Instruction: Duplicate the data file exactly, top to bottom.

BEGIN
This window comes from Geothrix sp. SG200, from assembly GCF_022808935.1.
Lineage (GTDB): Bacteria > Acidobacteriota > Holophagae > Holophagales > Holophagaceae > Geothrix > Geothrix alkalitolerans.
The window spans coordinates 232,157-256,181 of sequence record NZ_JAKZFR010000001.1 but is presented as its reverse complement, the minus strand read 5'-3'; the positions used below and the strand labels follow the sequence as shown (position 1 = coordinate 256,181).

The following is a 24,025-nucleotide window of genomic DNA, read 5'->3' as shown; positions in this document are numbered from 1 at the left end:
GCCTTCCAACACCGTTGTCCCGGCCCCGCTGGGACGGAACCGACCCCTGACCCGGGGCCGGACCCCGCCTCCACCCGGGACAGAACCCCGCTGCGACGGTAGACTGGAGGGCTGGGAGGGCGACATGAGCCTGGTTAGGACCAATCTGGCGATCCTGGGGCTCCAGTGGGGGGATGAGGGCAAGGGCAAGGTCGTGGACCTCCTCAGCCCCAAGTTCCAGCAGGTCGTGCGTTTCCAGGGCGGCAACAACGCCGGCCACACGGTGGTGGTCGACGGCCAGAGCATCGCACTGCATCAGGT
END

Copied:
This window comes from Geothrix sp. SG200, from assembly GCF_022808935.1.
Lineage (GTDB): Bacteria > Acidobacteriota > Holophagae > Holophagales > Holophagaceae > Geothrix > Geothrix alkalitolerans.
The window spans coordinates 232,157-256,181 of sequence record NZ_JAKZFR010000001.1 but is presented as its reverse complement, the minus strand read 5'-3'; the positions used below and the strand labels follow the sequence as shown (position 1 = coordinate 256,181).

The following is a 24,025-nucleotide window of genomic DNA, read 5'->3' as shown; positions in this document are numbered from 1 at the left end:
GCCTTCCAACACCGTTGTCCCGGCCCCGCTGGGACGGAACCGACCCCTGACCCGGGGCCGGACCCCGCCTCCACCCGGGACAGAACCCCGCTGCGACGGTAGACTGGAGGGCTGGGAGGGCGACATGAGCCTGGTTAGGACCAATCTGGCGATCCTGGGGCTCCAGTGGGGGGATGAGGGCAAGGGCAAGGTCGTGGACCTCCTCAGCCCCAAGTTCCAGCAGGTCGTGCGTTTCCAGGGCGGCAACAACGCCGGCCACACGGTGGTGGTCGACGGCCAGAGCATCGCACTGCATCAGGT